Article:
Ian's blog
Jun 13 2020

Building a Pentest lab with Docker

tutorial security

What is Docker?

Docker Logo

Docker is a container platform that is similar to a Hypervisor like Virtualbox. Containers use less storage and RAM and are portable.

Docker can run on:

In this article I will go over how to set up a penetration testing lab entirely in docker

It will consist of two types of containers.

  1. Attacker Machine
  2. Target Machines

Installation on Linux

The Docker engine is in the official repositories of most Linux distributions.

Ubuntu/Debian

Anything that uses apt to install software is Debian based.

To install docker:

$ sudo apt install docker.io

Fedora

To install on fedora:

$ sudo dnf install docker

Start the Docker service

$ sudo systemctl start docker

Arch/Manjaro

To install Arch based distros:

$ sudo pacman -Syu

Enable the loop kernel module

$ sudo tee /etc/modules-load.d/loop.conf <<< "loop"
$ modprobe loop

Install Docker

$ sudo pacman -S docker

Start and enable the service

$ sudo systemctl start docker.service
$ sudo systemctl enable docker.service

Hello World

After you have installed docker, run this command as a test

$ sudo docker run hello-world

If it completes successfully, you can follow along

The Network

The network will be called vulnerable. It will have a 10.0.0/24 subnet

Create it with this command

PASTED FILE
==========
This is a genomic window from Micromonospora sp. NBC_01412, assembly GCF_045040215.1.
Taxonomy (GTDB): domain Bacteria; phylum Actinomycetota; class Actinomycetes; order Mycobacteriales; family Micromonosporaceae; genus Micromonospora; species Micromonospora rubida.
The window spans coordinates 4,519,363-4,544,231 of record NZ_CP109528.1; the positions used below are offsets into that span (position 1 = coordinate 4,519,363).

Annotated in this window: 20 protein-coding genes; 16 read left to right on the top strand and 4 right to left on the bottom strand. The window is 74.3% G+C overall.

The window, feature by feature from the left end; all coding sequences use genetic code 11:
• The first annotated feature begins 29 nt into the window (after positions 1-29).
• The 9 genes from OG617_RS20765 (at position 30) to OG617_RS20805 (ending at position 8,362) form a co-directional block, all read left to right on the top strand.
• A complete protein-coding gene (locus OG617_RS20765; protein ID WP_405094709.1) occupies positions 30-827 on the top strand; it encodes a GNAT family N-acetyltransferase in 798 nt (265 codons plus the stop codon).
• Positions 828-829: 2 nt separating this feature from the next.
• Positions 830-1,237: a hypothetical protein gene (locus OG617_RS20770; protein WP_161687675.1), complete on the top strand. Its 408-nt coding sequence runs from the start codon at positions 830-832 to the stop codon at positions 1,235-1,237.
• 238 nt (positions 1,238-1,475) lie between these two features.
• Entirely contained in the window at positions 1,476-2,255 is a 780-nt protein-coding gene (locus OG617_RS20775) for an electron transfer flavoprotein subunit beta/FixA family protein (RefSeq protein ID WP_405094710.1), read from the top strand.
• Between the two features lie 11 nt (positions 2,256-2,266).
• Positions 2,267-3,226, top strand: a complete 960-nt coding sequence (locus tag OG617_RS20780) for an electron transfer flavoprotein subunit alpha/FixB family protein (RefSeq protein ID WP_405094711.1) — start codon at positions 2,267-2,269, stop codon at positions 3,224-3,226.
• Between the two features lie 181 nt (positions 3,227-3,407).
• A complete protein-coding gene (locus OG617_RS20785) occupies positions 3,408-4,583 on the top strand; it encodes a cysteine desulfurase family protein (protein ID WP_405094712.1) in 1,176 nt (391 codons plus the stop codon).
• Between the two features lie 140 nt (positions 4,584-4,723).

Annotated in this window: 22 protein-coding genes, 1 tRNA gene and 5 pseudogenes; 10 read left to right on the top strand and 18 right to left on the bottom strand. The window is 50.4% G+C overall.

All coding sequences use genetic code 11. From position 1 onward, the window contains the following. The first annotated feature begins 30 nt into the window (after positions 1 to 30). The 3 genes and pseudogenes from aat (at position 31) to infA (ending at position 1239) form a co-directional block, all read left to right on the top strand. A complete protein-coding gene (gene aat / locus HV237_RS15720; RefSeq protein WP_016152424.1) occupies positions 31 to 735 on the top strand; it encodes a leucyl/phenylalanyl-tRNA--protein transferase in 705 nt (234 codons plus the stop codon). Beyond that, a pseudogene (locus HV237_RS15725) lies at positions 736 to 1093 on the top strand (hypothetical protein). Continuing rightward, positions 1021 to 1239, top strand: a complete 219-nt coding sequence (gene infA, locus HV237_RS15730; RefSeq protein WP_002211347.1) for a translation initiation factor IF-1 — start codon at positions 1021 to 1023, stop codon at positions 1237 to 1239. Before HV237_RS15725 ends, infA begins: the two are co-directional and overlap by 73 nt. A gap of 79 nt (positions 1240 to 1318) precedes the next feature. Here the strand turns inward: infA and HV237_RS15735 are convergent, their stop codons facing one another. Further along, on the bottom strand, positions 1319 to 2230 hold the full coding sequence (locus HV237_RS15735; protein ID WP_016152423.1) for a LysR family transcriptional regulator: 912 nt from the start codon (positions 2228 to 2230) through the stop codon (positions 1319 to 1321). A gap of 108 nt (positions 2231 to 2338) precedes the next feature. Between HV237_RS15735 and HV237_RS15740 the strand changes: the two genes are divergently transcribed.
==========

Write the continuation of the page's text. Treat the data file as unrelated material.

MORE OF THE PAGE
$ sudo docker network create vulnerable --attachable --subnet 10.0.0.0/24

Attacker Container

For this, I will use Parrot OS. It’s docker images are better Kali Linux Images.

First download the Parrot OS Docker image. This command will take a while depending on your internet connection.

$ docker pull parrotsec/security:latest

Create and run the container .

sudo docker run \
    --name parrot \
    -it \
    --hostname parrot \
    --network vulnerable \
    --ip="10.0.0.2" \
    --env DISPLAY=$DISPLAY \
    -v /dev/shm:/dev/shm \
    --device /dev/snd \
    --device /dev/dri \
    --mount type=bind,src=/tmp/.X11-unix,dst=/tmp/.X11-unix \
    parrotsec/security:latest \
    /bin/bash

All tools available in Parrot OS are now an apt-get away.

Use this command to restart the parrot OS container after a reboot.

$ sudo docker start -a parrot

Target container:Metasploitable2

This is a very vulnerable test machine. It is what I recommend for anyone starting out.

Open another terminal and pull the metasploitable image. The image is around 500MB.

$ docker pull tleemcjr/metasploitable2

To run a metasploitable container:

docker run \
    -it \
    --network vulnerable \
    --ip="10.0.0.3" \
    --name metasploitable \
    --hostname metasploitable2 \
    tleemcjr/metasploitable2 \
    bash

You should see a terminal prompt like this

[email protected]:/#

Start the vulnerable services

[email protected]:/# services.sh

You can now access metasploitable from 10.0.0.3

If you want to stop the container, close the terminal with CTRL + D

Run this command to start metasploitable again

$ sudo docker start -a parrot

Then start the vulnerable services.

[email protected]:/# services.sh

Guides & Tutorials

There are tons of free guides out there on metasploitable.

  1. The Easiest Metasploit Guide You’ll Ever Read